The Scottish Parliament has wheezed up its bagpipes and blasted out a warning to Westminster – we don’t want Theresa’s deal and we don’t want a no-deal. All the parties, except the Conservatives, voted on Wednesday for a motion which calls on MPs to come up with a “better alternative.”
Of course, each party has their own idea of that better alternative. The SNP suggest a compromise – keeping Britain in the Customs Union and the Single Market. Labour want a general election. The Greens and the Liberal Democrats want a second referendum. And every party, including most Conservatives, would rather we forget the whole thing and stay in the European Union.
To this effect, a cross-party group of Scottish politicians have taken a legal case to the European Court of Justice asking if it’s possible for Britain to pull out of the whole Brexit process, even at this late stage. And in an interim judgement, on Tuesday, the court’s advocate general recommended that Article 50 can indeed be revoked unilaterally by the Westminster parliament, which would give MPs a quick way out of the quagmire. A full judgement is expected in the next few weeks.
The First Minister Nicola Sturgeon was in London on Monday to urge MPs of all parties to accept her least-worst option of staying in the Customs Union and the Single Market. If Theresa May’s deal fails to win a majority in Tuesday’s so-called “meaningful vote” then this looks like one of the two most likely results. The other is a second referendum, an idea attracting more and more support among MPs and around half of the public, according to the latest opinion polls.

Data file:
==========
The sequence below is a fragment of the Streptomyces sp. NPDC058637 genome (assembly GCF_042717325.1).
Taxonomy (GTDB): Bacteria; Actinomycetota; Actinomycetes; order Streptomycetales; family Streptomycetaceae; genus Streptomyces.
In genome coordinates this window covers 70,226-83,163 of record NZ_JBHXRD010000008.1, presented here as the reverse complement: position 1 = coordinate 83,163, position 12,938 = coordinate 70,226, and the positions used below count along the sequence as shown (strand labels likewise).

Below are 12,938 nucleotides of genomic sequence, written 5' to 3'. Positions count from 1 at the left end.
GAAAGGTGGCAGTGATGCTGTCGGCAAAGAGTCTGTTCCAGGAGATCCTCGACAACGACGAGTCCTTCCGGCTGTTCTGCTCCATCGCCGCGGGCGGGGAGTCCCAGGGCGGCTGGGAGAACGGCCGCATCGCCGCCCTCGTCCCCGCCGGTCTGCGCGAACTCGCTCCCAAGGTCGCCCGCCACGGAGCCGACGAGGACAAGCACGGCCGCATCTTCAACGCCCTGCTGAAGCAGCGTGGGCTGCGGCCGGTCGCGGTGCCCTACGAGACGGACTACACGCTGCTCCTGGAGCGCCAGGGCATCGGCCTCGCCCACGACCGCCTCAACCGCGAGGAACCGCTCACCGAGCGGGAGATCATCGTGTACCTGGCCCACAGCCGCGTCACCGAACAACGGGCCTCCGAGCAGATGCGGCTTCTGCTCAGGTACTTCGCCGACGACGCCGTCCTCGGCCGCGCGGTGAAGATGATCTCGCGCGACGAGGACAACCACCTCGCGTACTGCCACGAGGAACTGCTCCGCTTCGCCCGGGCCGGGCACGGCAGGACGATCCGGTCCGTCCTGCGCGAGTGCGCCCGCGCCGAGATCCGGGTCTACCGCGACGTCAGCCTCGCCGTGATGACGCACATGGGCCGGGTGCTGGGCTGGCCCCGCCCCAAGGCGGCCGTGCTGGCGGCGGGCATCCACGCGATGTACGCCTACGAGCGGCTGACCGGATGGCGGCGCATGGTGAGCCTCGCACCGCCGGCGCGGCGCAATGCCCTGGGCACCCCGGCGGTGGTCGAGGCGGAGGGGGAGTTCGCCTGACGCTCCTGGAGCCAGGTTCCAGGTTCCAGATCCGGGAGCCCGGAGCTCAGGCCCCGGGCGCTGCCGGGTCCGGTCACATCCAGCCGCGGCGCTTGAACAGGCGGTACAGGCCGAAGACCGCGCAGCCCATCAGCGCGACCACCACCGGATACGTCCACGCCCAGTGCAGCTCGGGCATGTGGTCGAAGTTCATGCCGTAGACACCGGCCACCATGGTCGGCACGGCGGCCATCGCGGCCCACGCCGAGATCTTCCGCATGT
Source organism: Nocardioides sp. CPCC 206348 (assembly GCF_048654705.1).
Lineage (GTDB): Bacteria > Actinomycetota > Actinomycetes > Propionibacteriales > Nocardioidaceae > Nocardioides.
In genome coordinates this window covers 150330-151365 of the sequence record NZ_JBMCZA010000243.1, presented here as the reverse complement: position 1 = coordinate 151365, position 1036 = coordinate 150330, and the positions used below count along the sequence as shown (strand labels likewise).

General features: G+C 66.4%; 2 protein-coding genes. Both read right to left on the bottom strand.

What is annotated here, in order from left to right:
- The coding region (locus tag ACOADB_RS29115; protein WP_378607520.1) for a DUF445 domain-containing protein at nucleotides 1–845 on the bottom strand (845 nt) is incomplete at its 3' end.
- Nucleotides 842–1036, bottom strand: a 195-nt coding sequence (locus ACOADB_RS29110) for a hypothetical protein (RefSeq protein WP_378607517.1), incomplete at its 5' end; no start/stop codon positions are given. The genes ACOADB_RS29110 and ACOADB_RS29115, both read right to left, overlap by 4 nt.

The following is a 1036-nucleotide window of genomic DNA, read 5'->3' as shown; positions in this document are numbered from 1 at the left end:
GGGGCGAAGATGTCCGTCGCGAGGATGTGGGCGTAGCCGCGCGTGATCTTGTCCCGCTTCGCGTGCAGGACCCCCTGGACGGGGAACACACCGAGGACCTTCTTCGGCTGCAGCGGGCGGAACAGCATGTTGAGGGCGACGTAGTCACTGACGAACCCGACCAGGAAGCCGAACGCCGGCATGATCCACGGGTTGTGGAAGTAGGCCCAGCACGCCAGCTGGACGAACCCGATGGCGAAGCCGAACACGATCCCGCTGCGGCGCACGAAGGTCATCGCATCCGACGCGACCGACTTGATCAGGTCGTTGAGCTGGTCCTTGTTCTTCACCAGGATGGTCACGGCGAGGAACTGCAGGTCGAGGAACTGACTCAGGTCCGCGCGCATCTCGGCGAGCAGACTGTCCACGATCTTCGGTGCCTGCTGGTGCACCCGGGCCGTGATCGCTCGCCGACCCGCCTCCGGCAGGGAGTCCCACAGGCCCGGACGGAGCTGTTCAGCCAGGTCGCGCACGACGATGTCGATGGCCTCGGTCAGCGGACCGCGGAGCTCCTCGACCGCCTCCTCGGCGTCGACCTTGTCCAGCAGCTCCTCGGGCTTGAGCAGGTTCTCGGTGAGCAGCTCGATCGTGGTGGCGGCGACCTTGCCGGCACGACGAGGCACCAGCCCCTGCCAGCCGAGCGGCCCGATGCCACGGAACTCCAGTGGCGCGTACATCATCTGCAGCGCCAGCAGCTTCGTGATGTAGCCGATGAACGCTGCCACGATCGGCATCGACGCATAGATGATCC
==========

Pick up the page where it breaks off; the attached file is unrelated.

There are, of course, bigger issues than Brexit…like “the end of civilisation and much of the natural world” as Sir David Attenborough told the UN conference in Poland on climate change. Ms Sturgeon was there to hear him and to remind the delegates that Scotland was doing its bit to cut greenhouse gases. In fact, she suggested Scotland’s target of cutting carbon emissions by 90 per cent by 2050 was more ambitious than any other nation…and unlike other countries, we are including shipping and aircraft emissions. (Why would you not ? )
Strangely, we are still spending money on new roads. The Aberdeen by-pass, for instance is costing £1bn. This week we learnt it is 25 per cent over-budget and nine months late and there’s a rush to open it before Christmas.
Meanwhile, the switch to rail has not gone altogether smoothly this week. On Monday commuters were facing some 40 service cancellations as staff were taken off the rota to be prepared for a new timetable to be introduced this weekend. Let’s hope it’s not as chaotic as the one in England earlier this year. A strike over pay differentials was narrowly averted but there are continuing disputes over manning levels and overtime.
Even the Edinburgh trams were threatened with disruption over Christmas and New Year but fortunately that dispute – apparently over “management bullying” – was quickly resolved.
There was better news for the environment from the Moray Firth on Wednesday when the local ports authority announced it was giving up its plan for ship-to-ship oil transfers. It follows a three year long campaign by environmentalists to protect the famous Moray Firth dolphins, not to mention the shoreline if there was an oil spill.
And care for our fish went further when we learned that salmon from a fish farm near Ullapool are being individually blessed before they are slaughtered and sold as “halal” fish. Hatim Ameen from the Dawoodi Bohra branch of Shia Islam has been travelling up from Manchester to Loch Canaird for the past seven years to perform the ceremony. He touches each salmon and says a prayer over it before it is placed in the stunning machine and killed. The batch of about 400 salmon are then sent to Dingwall for processing and then on to suppliers in Manchester, Leicester, London and far away Detroit.
Such care for our fellow creatures – before we eat them (sustainably of course) – is indeed touching. Would that we cared for the planet in such fine detail.